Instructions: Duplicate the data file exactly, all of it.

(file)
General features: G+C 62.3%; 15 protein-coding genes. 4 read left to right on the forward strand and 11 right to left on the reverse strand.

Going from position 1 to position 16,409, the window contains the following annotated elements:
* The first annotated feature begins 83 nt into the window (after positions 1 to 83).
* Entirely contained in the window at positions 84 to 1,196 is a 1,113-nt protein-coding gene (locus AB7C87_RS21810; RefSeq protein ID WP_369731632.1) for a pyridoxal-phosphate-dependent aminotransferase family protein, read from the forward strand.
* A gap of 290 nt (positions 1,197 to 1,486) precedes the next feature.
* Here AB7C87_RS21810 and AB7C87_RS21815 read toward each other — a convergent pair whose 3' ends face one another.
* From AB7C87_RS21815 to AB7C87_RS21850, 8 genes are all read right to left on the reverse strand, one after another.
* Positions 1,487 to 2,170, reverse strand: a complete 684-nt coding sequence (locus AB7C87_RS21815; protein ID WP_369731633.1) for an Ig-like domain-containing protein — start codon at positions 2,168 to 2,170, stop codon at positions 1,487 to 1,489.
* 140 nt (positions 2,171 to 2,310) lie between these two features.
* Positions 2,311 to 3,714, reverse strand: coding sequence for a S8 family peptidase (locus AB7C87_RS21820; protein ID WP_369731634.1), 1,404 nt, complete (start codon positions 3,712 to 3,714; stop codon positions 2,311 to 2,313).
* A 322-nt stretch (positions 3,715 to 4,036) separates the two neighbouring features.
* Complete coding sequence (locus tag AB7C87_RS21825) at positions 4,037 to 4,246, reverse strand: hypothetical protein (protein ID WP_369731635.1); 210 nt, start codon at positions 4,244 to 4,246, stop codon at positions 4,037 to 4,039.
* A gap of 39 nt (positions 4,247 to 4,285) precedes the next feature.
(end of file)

General features: G+C 62.3%; 15 protein-coding genes. 4 read left to right on the forward strand and 11 right to left on the reverse strand.

Going from position 1 to position 16,409, the window contains the following annotated elements:
* The first annotated feature begins 83 nt into the window (after positions 1 to 83).
* Entirely contained in the window at positions 84 to 1,196 is a 1,113-nt protein-coding gene (locus AB7C87_RS21810; RefSeq protein ID WP_369731632.1) for a pyridoxal-phosphate-dependent aminotransferase family protein, read from the forward strand.
* A gap of 290 nt (positions 1,197 to 1,486) precedes the next feature.
* Here AB7C87_RS21810 and AB7C87_RS21815 read toward each other — a convergent pair whose 3' ends face one another.
* From AB7C87_RS21815 to AB7C87_RS21850, 8 genes are all read right to left on the reverse strand, one after another.
* Positions 1,487 to 2,170, reverse strand: a complete 684-nt coding sequence (locus AB7C87_RS21815; protein ID WP_369731633.1) for an Ig-like domain-containing protein — start codon at positions 2,168 to 2,170, stop codon at positions 1,487 to 1,489.
* 140 nt (positions 2,171 to 2,310) lie between these two features.
* Positions 2,311 to 3,714, reverse strand: coding sequence for a S8 family peptidase (locus AB7C87_RS21820; protein ID WP_369731634.1), 1,404 nt, complete (start codon positions 3,712 to 3,714; stop codon positions 2,311 to 2,313).
* A 322-nt stretch (positions 3,715 to 4,036) separates the two neighbouring features.
* Complete coding sequence (locus tag AB7C87_RS21825) at positions 4,037 to 4,246, reverse strand: hypothetical protein (protein ID WP_369731635.1); 210 nt, start codon at positions 4,244 to 4,246, stop codon at positions 4,037 to 4,039.
* A gap of 39 nt (positions 4,247 to 4,285) precedes the next feature.